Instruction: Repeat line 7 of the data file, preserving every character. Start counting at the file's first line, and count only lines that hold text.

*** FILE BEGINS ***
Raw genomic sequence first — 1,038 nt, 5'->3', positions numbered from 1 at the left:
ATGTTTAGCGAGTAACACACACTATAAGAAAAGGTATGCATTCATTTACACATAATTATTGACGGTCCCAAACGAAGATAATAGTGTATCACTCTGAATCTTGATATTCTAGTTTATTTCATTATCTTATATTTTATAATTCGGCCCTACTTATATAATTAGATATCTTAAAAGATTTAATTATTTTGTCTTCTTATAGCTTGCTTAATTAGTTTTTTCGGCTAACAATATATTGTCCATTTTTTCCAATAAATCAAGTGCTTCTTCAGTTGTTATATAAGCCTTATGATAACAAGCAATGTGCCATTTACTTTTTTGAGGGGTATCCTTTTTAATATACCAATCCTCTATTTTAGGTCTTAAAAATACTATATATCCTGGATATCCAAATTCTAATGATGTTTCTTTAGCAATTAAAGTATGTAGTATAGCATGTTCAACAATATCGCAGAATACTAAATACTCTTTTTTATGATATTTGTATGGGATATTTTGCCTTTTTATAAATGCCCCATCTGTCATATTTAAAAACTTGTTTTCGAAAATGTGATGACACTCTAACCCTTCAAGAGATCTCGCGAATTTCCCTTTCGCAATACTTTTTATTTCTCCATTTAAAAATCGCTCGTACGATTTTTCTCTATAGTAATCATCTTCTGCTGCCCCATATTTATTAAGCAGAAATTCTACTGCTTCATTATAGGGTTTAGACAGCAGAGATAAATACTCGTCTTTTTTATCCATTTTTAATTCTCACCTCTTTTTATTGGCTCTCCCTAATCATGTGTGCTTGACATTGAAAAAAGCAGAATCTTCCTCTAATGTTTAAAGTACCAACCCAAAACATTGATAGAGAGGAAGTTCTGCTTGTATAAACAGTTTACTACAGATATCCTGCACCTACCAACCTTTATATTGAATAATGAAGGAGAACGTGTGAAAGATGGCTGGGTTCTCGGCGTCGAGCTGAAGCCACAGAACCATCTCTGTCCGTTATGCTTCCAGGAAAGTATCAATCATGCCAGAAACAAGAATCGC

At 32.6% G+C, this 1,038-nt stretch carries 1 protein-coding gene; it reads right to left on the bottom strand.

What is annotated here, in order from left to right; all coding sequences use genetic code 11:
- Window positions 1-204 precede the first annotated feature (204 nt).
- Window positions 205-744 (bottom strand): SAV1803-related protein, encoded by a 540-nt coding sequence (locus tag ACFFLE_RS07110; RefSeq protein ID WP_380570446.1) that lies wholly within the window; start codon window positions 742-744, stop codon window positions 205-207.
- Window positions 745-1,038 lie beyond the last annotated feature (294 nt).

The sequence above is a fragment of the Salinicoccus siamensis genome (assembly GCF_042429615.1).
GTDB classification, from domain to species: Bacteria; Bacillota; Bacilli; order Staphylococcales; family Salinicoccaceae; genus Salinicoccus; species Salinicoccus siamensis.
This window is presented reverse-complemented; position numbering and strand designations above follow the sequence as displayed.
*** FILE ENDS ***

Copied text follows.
- Window positions 745-1,038 lie beyond the last annotated feature (294 nt).